Howard County looks to add door locks, 4 officers to bolster school security

Kate Magill
Contact ReporterHoward County Times

Howard County Executive Allan Kittleman announced Tuesday that he is committing $1.1 million in his upcoming budgets for school security initiatives, including more door locks at high schools and additional police officers for middle schools.

“When I heard about some of the things that needed to be fixed [in schools], it keeps you up at night,” Kittleman said at a late-morning news conference outside Mt. Hebron High School in Ellicott City, where he was flanked by schools Superintendent Michael Martirano and Chief of Police Gary Gardner.

“[T]he last thing you want to do is be the county executive or the superintendent or the chief of police and find out that there’s been something happening in one of our schools,” Kittleman said.

Three new school resource officers, and a supervisor, would join the three officers assigned to serve six middle schools: Mayfield Woods, Patuxent Valley, Wilde Lake, Harper's Choice, Lake Elkhorn and Oakland Mills.

Gardner said it had not been decided which schools the additional officers would patrol. The additional positions, including equipment and cars, are estimated to cost $768,725.

All of the county’s high schools have resource officers.

The announcement came a week after a student opened fire at Great Mills High School in St. Mary’s County, killing one student, and three days after national marches by students calling for stricter gun laws and school security measures. Martirano was superintendent in St. Mary’s County from 2005 to 2014.

Howard County first assigned school resource officers at middle schools in 2012 in response to the Sandy Hook Elementary School shooting in Connecticut, Gardner said.

Until the additional school resource officers arrive, Gardner said the department will mandate all patrol officers to add public and private schools in their beats to their regular patrol rounds.

Officers will be required to stop in at least one school in their coverage area during each shift to check in with staff and talk to students; the goal is for officers to learn the layout of the school in the event of an emergency, Gardner said.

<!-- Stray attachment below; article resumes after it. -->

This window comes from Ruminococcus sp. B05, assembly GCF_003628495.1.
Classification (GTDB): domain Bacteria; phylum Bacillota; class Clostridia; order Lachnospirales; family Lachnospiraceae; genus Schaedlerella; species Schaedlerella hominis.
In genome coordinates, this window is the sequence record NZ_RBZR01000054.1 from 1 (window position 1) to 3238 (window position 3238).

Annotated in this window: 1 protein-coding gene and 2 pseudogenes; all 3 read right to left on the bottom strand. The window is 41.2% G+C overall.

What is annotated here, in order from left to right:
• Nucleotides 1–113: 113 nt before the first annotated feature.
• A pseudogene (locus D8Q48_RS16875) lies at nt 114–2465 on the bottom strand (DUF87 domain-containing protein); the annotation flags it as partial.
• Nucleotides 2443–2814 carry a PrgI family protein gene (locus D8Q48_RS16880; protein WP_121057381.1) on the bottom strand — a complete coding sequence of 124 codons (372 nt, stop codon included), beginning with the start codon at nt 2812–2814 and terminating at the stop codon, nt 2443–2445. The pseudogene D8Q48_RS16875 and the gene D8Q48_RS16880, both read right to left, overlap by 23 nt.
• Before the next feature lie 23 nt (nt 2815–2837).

The department announced the initiative on social media on Friday, said police spokeswoman Sherry Llewellyn. The department had not sent direct communications to parents about the change.

“So the role here is for our road officers, in their beats, to make at least one check per day of going in, checking in with school administration and staff, getting to know them, also if time allows walking in the school, interacting with students and if time permits, to even have lunch with the students,” Gardner said. “This is not something new, this is something that officers have done on their own in the past, but this is now just formalizing that program.”

Martirano said the school system plans to have “enhanced communication” with families about the increased police presence in schools to ease anxieties that parents or children may have, but he did not provide specifics.

Beginning today, the school system will install buzzer and lock systems in the front hall of every school, used by office staff to let visitors into the building. The systems are in place in elementary and middle schools as well as some high schools, including Mt. Hebron.

The additional buzzer systems will cost about $250,000, according to Tom McNeal, the school system’s director of security, emergency preparedness and response. McNeal said the money is being provided immediately through a reallocation of school system funds.

The idea of an increased police presence has been met with concern from some community members, including Howard County NAACP President Willie Flowers, who said while he sees the value in helping officers and students to get to know one another, he didn’t believe the initiative has been well communicated to parents.

Flowers, who attended the 30-minute news conference, said he wants to see more conversations with parents about the police presence in schools to better gauge community reaction.

“The community needs to be informed on any major move like this. Once it’s been communicated, the anxiety will go down,” he said.

Flowers said he wants to ensure that all police officers patrolling schools receive cultural proficiency training. Martirano noted during his remarks that school resource officers will receive training on restorative justice practices but did not provide a specific timeline for training or what it would entail.

Gardner also announced that school resource officers and beat officers will be running “small scale” drills at schools when students are not present to practice for active shooter and other emergencies.

The department also is looking for additional ways to expand its use of school security camera images, including sending it to patrol cars, Gardner said.

“We’re very excited about a lot of these opportunities that we have,” Gardner said. “It’s unfortunate that we are having to think this way. Our lives, our culture has changed dramatically now that we’ve had these active assailants and shooters. I’m sure that’s impacted every person here, whether it’s going to the movies, looking at where your exits are, going to the mall and now certainly in our schools.”

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